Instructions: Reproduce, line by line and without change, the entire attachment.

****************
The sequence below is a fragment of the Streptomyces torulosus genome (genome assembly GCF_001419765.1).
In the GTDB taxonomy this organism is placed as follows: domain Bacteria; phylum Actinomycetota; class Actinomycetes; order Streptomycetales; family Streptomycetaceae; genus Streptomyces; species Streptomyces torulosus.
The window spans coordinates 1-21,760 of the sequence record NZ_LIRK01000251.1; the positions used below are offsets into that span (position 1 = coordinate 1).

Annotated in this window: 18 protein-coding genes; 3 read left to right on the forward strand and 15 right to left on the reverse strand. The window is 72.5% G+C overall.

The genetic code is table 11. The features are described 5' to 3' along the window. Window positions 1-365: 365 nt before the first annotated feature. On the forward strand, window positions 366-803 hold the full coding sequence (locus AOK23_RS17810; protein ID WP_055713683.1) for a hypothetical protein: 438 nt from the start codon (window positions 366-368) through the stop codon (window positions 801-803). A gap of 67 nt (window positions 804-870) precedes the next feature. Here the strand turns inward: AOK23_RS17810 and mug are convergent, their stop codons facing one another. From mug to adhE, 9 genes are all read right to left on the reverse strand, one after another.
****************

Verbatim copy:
The sequence below is a fragment of the Streptomyces torulosus genome (genome assembly GCF_001419765.1).
In the GTDB taxonomy this organism is placed as follows: domain Bacteria; phylum Actinomycetota; class Actinomycetes; order Streptomycetales; family Streptomycetaceae; genus Streptomyces; species Streptomyces torulosus.
The window spans coordinates 1-21,760 of the sequence record NZ_LIRK01000251.1; the positions used below are offsets into that span (position 1 = coordinate 1).

Annotated in this window: 18 protein-coding genes; 3 read left to right on the forward strand and 15 right to left on the reverse strand. The window is 72.5% G+C overall.

The genetic code is table 11. The features are described 5' to 3' along the window. Window positions 1-365: 365 nt before the first annotated feature. On the forward strand, window positions 366-803 hold the full coding sequence (locus AOK23_RS17810; protein ID WP_055713683.1) for a hypothetical protein: 438 nt from the start codon (window positions 366-368) through the stop codon (window positions 801-803). A gap of 67 nt (window positions 804-870) precedes the next feature. Here the strand turns inward: AOK23_RS17810 and mug are convergent, their stop codons facing one another. From mug to adhE, 9 genes are all read right to left on the reverse strand, one after another.